So these 75 tests, we went to the users and said, Hey, if you show up on Monday morning and you needed to work with the system, what's the most critical stuff that you need functioning. So we have that that's available, that's here and ready. And it took about a year to create all this my original plan. However said that at this point in the project, we should have a finished and automated suite of all of the tests that I mentioned and much more as of yesterday, I have decided that this project has failed and it stuck with absolutely nowhere to go. Trust me, I was absolutely pissed about the fact that I had failed. I was grouchy. I was bad tempered. And just generally in a sour mood about this, I needed a shrink to get me through this, some sort of a psychologist. So I went to doctor Google and I searched around.

Cornelius Fichtner (04:36):

And in the end of all, places, I ended up on the pages of alcoholics anonymous, where I found their original 12 step program. And then, you know, the 12 step program, it's nothing more than a methodology, right? So what does a good project manager do? He reads the methodology and then he decides which parts he wants to take and which parts he wants to leave. And frankly, for me, only the first two step, really, they, they helped, ah, here they are. First step. We admitted that we were powerless over alcohol, that our lives had become unmanageable. Second step, we came to believe that a power greater than ourselves could restore us to sanity. Okay. Yeah. The first one, absolutely. I admitted that I was powerless over the failure of this project and I admitted that the project had just become unmanageable, that it was going nowhere.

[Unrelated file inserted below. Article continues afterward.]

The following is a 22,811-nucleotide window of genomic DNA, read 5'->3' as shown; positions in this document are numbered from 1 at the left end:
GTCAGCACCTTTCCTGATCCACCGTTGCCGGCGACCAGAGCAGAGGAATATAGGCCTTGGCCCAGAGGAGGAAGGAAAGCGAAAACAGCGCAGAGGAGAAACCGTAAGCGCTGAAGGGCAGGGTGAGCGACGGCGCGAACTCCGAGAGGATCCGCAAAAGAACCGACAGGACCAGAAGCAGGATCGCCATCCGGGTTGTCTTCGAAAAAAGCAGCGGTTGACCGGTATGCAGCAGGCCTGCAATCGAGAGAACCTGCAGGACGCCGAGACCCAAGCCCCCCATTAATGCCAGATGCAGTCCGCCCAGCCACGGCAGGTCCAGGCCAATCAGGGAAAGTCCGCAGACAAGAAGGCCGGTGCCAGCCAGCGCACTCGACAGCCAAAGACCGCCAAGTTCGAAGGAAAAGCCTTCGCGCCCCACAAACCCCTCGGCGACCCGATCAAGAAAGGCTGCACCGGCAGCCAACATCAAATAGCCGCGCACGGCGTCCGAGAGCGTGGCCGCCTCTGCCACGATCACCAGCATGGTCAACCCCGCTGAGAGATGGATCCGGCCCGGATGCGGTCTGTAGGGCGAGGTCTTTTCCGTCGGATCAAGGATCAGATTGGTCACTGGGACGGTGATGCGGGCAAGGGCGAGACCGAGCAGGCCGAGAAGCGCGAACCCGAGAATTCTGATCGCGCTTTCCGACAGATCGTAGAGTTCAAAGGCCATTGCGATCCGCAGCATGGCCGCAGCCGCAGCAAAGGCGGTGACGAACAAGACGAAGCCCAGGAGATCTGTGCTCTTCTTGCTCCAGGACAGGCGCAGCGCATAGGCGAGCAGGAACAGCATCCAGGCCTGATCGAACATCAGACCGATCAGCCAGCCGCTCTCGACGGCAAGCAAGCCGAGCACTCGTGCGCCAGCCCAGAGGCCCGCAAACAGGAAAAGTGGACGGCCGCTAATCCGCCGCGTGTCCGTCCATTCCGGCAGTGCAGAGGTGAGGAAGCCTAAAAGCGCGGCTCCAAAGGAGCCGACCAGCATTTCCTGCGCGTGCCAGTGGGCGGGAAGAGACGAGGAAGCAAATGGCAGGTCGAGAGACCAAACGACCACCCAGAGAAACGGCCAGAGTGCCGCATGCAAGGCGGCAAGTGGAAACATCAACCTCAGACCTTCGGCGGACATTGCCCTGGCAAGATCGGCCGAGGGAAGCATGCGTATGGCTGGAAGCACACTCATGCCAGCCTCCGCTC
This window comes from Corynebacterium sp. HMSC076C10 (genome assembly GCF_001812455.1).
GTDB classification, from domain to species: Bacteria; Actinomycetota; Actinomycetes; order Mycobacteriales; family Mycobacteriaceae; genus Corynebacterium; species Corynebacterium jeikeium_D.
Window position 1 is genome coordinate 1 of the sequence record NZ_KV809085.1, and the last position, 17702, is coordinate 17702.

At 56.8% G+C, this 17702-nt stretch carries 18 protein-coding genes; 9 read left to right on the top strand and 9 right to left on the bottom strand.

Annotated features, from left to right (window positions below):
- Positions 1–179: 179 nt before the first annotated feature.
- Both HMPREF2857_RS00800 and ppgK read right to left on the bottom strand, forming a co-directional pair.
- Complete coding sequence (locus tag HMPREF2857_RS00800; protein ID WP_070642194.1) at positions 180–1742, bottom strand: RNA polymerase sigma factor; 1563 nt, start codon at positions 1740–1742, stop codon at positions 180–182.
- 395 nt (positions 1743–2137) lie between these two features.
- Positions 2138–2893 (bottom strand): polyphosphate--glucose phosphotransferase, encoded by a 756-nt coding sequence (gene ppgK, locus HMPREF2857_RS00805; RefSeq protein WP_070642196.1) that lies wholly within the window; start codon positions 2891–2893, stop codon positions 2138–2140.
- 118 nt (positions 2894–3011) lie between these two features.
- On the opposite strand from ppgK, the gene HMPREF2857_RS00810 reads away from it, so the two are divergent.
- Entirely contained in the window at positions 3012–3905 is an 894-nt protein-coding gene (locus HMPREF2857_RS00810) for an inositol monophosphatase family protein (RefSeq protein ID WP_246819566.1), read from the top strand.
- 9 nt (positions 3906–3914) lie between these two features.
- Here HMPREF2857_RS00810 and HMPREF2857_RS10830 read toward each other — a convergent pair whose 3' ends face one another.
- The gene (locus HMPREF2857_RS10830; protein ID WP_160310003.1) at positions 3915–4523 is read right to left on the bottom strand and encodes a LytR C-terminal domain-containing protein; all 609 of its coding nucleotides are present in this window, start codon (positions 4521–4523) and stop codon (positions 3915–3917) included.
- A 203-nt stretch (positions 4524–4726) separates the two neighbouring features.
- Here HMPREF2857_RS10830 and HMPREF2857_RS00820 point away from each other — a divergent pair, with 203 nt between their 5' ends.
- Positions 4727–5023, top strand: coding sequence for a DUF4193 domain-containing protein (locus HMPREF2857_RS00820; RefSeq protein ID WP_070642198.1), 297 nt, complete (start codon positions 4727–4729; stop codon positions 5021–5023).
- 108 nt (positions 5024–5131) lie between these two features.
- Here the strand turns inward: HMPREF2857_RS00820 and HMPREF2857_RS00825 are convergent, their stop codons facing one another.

Cornelius Fichtner (05:37):

And I also came to believe, step number two, that a power greater than myself. Um, let's see executives, the sponsor or business users that only they could restore this project back to its sanity. Hmm. So that helped me get over mine, just complete frustration of having to face my first failed project, my failure. However, it got me thinking and I wanted to know, is it really true that 70% of all it projects fail because with my track record, it's statistically wrong. So back to Google start surfing around. One of the things that I found is probably the most widely quoted statistic on project failure. It is the Standish group's chaos report. They've been doing that since 1994 and they have analyzed thousands of projects and they have come up with three categories on how projects succeed or fail. First category is of course, a successful project, meaning that the project is completed on time and on budget with all features and functions as originally specified.

Cornelius Fichtner (07:05):

Then there are the challenged projects, the project is completed and operational, but over budget late and with fewer features and functions than initially specified at third. Yep. That's the failed project. The project is canceled before completion or never even implemented so much for these three categories. And when you look through the Standish reports over the years, the chaos reports, what you'll see is good news folks. What Standish saw was a massive increase in projects that were executed. And at the same time, the percentage of successful projects has increased a lot more than the percentage of those projects that have failed based on these three categories that they've had. And a lot of thank you goes of course, to project management and the according processes behind it. So project management really, really helps to make a project successful. Yeah, we all knew that, right. But what are the critical success factors for these projects? Well, the chaos report, the original Carol's report talked about the chaos 10, the 10 critical success factors to make a project succeed. And when I looked at those, I had my big